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fear for their own safety. the list is now including thousands of afghan interpreter and including those working for u.s. contract programs, and u.s. media, and governmental programs and it extends to the spouses and children, and a few hundred afghan interpreters and families are already here, and they arrived at fort lee in early afghanistan. the fear is real with the taliban targeting major cities and exacting revenge on the suspected enemies. we bring in courtney cubii and host of the nightline podcast matt zeller. he is embedded combat adviser with the afghan forces. he is also author of "officer without ties."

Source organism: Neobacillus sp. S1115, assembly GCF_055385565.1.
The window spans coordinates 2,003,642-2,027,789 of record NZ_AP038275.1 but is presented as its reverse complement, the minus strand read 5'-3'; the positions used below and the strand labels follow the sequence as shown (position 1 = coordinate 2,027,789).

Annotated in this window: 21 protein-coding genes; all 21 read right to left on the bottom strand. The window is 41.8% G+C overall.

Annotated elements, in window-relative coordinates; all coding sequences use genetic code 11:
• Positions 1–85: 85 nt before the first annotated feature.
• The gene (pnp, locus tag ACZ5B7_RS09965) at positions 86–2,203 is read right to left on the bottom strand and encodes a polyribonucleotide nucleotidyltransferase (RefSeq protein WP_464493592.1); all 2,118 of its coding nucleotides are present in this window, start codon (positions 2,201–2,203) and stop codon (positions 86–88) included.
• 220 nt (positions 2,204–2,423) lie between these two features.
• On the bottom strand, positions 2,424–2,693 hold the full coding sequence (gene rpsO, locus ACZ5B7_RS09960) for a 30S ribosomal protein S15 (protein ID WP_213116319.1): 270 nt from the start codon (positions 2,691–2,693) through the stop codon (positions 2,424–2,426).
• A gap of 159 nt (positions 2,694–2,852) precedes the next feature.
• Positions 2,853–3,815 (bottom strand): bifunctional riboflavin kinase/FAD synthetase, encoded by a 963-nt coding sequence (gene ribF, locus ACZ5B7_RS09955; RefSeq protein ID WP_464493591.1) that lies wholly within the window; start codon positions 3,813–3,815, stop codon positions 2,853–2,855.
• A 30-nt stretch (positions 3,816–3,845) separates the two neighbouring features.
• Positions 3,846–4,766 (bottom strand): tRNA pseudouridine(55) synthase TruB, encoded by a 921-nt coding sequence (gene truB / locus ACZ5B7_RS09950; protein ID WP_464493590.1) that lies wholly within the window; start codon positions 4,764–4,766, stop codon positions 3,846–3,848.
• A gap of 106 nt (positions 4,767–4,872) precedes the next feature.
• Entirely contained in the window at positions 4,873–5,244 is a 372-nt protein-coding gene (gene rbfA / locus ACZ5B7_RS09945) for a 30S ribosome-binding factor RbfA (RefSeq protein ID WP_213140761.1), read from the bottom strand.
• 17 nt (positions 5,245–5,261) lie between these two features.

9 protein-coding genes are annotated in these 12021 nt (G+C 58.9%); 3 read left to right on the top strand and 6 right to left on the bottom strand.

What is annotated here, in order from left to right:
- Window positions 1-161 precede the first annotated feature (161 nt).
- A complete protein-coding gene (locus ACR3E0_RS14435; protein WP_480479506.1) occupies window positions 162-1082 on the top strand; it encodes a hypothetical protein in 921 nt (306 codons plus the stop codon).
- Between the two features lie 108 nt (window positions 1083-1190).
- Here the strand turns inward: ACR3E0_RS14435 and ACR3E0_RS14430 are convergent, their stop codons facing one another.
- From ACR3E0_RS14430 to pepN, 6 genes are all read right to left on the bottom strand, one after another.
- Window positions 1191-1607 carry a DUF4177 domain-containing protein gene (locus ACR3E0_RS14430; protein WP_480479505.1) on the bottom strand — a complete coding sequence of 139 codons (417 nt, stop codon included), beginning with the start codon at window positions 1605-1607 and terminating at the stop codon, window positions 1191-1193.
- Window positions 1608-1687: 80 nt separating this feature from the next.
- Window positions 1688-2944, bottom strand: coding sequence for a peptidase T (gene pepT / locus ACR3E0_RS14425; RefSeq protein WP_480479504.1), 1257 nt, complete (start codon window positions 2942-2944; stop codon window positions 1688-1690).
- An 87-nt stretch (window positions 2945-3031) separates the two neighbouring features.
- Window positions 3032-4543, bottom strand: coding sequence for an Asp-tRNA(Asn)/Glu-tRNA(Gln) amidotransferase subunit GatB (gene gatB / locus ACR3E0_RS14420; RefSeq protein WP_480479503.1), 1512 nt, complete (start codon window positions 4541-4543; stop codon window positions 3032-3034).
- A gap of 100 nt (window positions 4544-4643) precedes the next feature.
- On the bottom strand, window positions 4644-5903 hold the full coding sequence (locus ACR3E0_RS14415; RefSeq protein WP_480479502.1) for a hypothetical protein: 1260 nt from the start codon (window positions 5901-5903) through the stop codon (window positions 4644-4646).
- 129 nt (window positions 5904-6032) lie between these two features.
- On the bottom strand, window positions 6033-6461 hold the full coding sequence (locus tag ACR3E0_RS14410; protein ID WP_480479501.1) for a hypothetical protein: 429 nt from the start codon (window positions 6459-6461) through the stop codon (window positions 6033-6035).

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so, starting with courtney, what do with know about the changes of the program, and is this an admission by the biden administration that the people are facing growing danger as the taliban is retaking territory? >> in making the announcement to open up the new category of visas and they are called the priority-2 or p-2, the biden administration is acknowledging tens of thousands of people who are in grave danger as the taliban are making an offensive all over the country, geoff. but there is a big difference between the special immigrant visas that we have been talking about for several weeks now, and this new p-2 category. the sivs who came in, and the first group came in last week, and another group this morning to fort lee, and now hundreds of the afghans here in virginia being processed. this next p-2 category however, they are individuals who have to get themselves out of afghanistan on their own, and then begin the process of